Inspired by the bright textures and patterns of the landscape on Canada's Prince Edward Island, Kuskin pens a brief poem about a mother capturing its visual effect in a quilt for her baby, who can enjoy playing on the completed needlework scene and also sleep under it: ``These island nights can grow quite cool.'' Mathers's saturated colors and clean compositions are particularly appropriate to the subject; the interplay between geometric forms and fabric patterns that at some times literally represent landscape features and at others cleverly imitate them (e.g., in a patchwork of cultivated fields) is delightful. A charming tribute, as well as a fine reminder that such a patchwork of familiar forms and intense colors makes an enriching landscape for any infant. (Picture book. 2-7)

Pub Date: May 30, 1994

ISBN: 0-06-021242-X

Page Count: 32

Publisher: HarperCollins

Review Posted Online: May 20, 2010

Kirkus Reviews Issue: June 15, 1994

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A picture book made to incite pleasure and joy.


The celebrated picture-book artist enthusiastically joins the nonsense tradition. 

Carle’s nearly 50-year career has produced myriad concept books about counting, the alphabet, and colors, as well as simple, original stories, retellings of fairy tales, and picture books that push the physical boundaries of the form. This latest proves that Carle can reinvent himself as a creator in the field, as he now revels in the absurd, eschewing any pretense of teaching a concept or even engaging with story. Instead, spread after spread uses nonsensical text and sublimely ridiculous pictures to provoke laughter and head-shaking delight. In addition to the book’s title, art immediately cues the book’s silly tone: the cover displays one of Carle’s signature collages against an empty white background; it depicts a duckling emerging from a peeled-back banana peel. The title-page art presents a deer sprouting flowers rather than antlers from its head. When the book proper begins, and language joins illustration, readers are ushered into a series of situations and scenarios that upend expectations and play with conventions. “Ouch! Who’s that in my pouch?” asks a kangaroo with a little blond child instead of a joey in her pouch. Another scene shows two snakes, joined at the middle and looking for their respective tails.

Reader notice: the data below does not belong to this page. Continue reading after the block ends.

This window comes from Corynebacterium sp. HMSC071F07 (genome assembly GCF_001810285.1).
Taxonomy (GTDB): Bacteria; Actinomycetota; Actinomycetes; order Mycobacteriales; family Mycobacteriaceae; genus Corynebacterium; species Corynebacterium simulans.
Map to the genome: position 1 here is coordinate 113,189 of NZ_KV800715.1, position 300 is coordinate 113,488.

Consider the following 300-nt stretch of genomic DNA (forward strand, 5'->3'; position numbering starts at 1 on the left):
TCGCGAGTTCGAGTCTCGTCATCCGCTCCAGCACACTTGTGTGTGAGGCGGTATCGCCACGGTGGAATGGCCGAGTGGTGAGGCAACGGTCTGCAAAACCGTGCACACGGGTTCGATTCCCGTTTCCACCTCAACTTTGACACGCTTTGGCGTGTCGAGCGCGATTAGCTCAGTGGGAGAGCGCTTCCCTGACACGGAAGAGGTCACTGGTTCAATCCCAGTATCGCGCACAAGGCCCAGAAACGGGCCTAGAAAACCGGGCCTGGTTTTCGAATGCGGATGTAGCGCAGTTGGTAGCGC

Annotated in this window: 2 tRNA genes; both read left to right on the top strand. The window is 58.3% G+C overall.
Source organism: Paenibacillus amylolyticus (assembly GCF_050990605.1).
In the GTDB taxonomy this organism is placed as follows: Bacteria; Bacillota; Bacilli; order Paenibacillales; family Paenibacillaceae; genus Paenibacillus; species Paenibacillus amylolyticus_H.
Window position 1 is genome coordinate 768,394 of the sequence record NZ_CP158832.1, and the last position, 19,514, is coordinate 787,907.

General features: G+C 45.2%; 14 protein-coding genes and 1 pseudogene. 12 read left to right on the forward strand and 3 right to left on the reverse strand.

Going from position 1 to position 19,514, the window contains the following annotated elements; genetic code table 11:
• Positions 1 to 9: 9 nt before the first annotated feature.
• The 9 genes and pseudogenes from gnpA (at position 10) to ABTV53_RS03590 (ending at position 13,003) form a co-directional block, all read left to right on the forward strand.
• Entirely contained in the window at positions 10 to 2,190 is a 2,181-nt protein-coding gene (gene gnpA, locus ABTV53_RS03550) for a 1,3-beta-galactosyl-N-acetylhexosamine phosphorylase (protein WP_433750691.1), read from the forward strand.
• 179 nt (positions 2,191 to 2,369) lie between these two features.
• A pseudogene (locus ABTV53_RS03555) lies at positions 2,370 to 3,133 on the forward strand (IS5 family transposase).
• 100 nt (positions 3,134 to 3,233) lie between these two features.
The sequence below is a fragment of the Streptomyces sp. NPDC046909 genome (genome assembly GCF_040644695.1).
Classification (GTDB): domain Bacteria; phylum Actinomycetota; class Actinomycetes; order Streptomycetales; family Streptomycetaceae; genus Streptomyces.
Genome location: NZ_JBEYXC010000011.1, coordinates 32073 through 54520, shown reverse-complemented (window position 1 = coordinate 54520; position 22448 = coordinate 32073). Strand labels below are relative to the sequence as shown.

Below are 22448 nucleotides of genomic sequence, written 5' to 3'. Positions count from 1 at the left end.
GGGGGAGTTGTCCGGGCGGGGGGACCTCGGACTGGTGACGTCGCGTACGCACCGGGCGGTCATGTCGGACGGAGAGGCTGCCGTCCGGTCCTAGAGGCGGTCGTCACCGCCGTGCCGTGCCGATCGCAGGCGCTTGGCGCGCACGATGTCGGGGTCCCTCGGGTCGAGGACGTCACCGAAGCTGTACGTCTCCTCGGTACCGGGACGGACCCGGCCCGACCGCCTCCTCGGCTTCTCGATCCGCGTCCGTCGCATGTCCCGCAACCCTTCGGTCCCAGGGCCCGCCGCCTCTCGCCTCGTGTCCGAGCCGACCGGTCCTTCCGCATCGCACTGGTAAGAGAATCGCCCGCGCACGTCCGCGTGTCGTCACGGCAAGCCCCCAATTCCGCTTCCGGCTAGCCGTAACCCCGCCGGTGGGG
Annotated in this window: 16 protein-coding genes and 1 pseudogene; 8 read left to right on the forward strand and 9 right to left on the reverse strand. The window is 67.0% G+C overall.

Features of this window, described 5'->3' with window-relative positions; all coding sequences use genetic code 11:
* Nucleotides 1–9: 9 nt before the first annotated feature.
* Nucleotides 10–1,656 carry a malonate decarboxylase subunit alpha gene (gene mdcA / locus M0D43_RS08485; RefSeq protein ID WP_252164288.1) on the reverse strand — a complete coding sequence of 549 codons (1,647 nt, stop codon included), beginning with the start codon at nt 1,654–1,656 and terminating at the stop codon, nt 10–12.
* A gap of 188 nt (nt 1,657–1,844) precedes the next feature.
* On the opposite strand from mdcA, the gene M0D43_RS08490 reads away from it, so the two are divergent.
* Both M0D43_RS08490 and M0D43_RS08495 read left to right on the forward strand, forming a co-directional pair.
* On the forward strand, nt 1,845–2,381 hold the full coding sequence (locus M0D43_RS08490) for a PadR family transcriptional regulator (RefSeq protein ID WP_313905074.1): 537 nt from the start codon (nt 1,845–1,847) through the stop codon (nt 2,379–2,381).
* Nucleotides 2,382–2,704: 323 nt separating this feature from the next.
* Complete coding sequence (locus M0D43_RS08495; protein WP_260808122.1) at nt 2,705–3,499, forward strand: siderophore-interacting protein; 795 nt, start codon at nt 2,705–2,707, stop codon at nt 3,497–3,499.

A picture book made to incite pleasure and joy. (Picture book. 3-7)

Pub Date: Oct. 13, 2015

ISBN: 978-0-399-17687-6

Page Count: 40

Publisher: Philomel

Review Posted Online: July 22, 2015

Kirkus Reviews Issue: Aug. 15, 2015

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A treat to be savored—and a lesson learned—any time of year.


From the Love Monster series

The surprised recipient of a box of chocolates agonizes over whether to eat the whole box himself or share with his friends.

Love Monster is a chocoholic, so when he discovers the box on his doorstep, his mouth waters just thinking about what might be inside; his favorite’s a double chocolate strawberry swirl. The brief thought that he should share these treats with his friends is easily rationalized away. Maybe there won’t be enough for everyone, perhaps someone will eat his favorite, or, even worse, leave him with his least favorite: the coffee one! Bright’s pacing and tone are on target throughout, her words conveying to readers exactly what the monster is thinking and feeling: “So he went into his house. And so did the box of chocolates…without a whisper of a word to anyone.” This is followed by a “queasy-squeezy” feeling akin to guilt and then by a full-tilt run to his friends, chocolates in hand, and a breathless, stream-of-consciousness confession, only to be brought up short by what’s actually in the box. And the moral is just right: “You see, sometimes it’s when you stop to think of others…that you start to find out just how much they think of you.” Monster’s wide eyes and toothy mouth convey his emotions wonderfully, and the simple backgrounds keep the focus on his struggle.

A treat to be savored—and a lesson learned—any time of year. (Picture book. 3-7)

Pub Date: Dec. 15, 2015

ISBN: 978-0-00-754030-3

Page Count: 32

Publisher: Harper/HarperCollins

Review Posted Online: Sept. 21, 2015

Kirkus Reviews Issue: Oct. 1, 2015

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